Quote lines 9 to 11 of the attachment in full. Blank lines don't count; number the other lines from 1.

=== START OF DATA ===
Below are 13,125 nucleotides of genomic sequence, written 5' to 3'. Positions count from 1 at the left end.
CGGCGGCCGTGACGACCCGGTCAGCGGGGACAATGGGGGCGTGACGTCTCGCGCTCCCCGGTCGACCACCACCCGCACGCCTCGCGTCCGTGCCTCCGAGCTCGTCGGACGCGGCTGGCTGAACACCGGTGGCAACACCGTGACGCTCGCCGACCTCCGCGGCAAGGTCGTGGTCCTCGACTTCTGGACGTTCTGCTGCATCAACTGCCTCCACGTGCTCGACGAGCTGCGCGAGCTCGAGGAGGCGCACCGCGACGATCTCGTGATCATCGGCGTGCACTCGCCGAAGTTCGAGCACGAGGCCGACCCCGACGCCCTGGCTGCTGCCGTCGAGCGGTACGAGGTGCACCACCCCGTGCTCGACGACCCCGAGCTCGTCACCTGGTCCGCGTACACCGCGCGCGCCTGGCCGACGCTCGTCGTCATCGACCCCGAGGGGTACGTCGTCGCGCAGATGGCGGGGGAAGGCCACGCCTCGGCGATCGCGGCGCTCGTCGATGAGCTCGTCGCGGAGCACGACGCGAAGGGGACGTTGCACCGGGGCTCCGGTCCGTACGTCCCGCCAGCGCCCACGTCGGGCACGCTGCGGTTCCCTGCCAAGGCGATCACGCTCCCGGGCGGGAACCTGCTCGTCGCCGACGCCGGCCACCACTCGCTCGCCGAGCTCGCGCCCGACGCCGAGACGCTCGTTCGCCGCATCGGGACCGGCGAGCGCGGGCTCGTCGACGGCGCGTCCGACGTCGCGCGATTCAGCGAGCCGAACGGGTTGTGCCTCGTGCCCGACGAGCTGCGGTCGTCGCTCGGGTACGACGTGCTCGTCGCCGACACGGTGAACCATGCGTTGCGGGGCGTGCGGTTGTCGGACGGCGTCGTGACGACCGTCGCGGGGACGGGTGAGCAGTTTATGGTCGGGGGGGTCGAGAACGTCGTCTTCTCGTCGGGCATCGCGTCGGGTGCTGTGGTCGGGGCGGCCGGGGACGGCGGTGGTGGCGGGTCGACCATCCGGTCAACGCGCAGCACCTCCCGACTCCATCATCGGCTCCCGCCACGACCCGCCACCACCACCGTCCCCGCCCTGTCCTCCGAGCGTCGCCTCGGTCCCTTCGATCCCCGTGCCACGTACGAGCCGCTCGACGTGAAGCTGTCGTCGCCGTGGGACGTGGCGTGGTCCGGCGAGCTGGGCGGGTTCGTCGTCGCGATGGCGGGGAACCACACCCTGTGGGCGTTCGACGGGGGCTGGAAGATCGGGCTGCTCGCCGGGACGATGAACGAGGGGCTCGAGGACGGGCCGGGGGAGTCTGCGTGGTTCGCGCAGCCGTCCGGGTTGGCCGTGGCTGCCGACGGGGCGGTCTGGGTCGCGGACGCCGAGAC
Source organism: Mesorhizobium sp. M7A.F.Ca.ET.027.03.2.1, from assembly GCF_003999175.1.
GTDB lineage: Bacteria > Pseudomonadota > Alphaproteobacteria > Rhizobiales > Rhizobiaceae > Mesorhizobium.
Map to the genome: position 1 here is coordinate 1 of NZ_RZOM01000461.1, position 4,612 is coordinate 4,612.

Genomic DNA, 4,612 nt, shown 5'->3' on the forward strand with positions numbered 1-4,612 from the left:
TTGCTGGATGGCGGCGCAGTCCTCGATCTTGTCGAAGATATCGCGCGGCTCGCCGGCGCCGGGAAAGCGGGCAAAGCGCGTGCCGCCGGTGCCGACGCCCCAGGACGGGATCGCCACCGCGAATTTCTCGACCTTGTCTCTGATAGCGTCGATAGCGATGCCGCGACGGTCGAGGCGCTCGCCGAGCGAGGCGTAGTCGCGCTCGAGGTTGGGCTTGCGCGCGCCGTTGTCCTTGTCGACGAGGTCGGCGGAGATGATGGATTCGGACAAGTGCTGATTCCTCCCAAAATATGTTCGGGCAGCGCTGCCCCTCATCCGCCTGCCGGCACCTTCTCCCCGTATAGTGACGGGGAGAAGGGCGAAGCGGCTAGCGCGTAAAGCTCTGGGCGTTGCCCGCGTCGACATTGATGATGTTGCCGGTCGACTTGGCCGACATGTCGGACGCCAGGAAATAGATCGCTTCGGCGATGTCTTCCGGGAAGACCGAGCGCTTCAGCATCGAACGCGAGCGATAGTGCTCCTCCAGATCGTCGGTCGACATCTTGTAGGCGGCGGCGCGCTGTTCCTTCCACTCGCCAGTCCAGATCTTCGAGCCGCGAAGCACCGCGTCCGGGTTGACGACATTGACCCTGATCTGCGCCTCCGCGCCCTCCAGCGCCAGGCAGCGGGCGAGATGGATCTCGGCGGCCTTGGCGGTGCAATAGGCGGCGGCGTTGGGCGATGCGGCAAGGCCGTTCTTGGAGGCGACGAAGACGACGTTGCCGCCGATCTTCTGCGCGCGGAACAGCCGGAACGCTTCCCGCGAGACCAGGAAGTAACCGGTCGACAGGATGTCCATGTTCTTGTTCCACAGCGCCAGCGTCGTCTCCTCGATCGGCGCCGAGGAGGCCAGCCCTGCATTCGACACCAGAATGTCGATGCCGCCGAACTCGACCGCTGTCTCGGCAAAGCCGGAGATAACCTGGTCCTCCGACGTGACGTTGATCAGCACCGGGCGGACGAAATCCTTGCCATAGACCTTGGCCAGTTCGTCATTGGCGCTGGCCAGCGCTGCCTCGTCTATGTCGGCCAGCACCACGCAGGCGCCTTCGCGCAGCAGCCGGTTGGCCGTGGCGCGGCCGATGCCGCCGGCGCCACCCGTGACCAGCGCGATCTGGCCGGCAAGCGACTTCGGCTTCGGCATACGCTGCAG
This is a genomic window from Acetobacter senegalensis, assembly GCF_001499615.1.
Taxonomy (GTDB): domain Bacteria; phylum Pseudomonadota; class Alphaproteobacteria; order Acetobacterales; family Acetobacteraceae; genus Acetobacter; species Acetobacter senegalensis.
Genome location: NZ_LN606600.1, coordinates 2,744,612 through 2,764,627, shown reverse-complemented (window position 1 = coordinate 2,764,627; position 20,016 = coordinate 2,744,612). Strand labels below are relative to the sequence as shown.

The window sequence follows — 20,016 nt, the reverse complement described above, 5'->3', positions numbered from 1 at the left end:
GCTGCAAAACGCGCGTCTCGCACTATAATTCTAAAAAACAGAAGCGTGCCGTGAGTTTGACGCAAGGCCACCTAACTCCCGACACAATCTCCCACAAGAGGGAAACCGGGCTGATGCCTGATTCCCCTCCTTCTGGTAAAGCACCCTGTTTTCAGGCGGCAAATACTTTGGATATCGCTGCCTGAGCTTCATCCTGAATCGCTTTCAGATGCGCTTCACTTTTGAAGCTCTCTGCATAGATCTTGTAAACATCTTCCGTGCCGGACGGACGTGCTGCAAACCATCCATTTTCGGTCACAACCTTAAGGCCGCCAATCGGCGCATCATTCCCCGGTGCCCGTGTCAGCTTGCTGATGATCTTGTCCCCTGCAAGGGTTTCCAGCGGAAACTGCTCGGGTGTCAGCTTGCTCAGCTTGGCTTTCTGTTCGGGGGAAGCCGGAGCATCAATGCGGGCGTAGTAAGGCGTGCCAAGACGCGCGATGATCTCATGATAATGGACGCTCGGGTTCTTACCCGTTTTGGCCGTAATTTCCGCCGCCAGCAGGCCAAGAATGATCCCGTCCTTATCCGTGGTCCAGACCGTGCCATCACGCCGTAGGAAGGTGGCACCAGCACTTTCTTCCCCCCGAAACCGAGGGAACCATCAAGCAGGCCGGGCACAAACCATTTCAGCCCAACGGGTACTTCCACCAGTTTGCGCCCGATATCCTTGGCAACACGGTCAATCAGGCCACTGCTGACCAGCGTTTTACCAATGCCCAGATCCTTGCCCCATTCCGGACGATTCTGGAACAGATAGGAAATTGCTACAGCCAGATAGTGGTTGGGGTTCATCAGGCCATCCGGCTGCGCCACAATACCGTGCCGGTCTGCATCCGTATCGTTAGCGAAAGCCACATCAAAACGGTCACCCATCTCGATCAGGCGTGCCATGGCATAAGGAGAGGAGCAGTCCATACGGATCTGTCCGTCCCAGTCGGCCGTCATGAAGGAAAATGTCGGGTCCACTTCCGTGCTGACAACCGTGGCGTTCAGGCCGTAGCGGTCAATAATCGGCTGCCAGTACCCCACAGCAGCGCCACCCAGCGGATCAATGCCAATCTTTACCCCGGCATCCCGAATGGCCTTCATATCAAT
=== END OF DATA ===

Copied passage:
Taxonomy (GTDB): domain Bacteria; phylum Pseudomonadota; class Alphaproteobacteria; order Acetobacterales; family Acetobacteraceae; genus Acetobacter; species Acetobacter senegalensis.
Genome location: NZ_LN606600.1, coordinates 2,744,612 through 2,764,627, shown reverse-complemented (window position 1 = coordinate 2,764,627; position 20,016 = coordinate 2,744,612). Strand labels below are relative to the sequence as shown.

The window sequence follows — 20,016 nt, the reverse complement described above, 5'->3', positions numbered from 1 at the left end: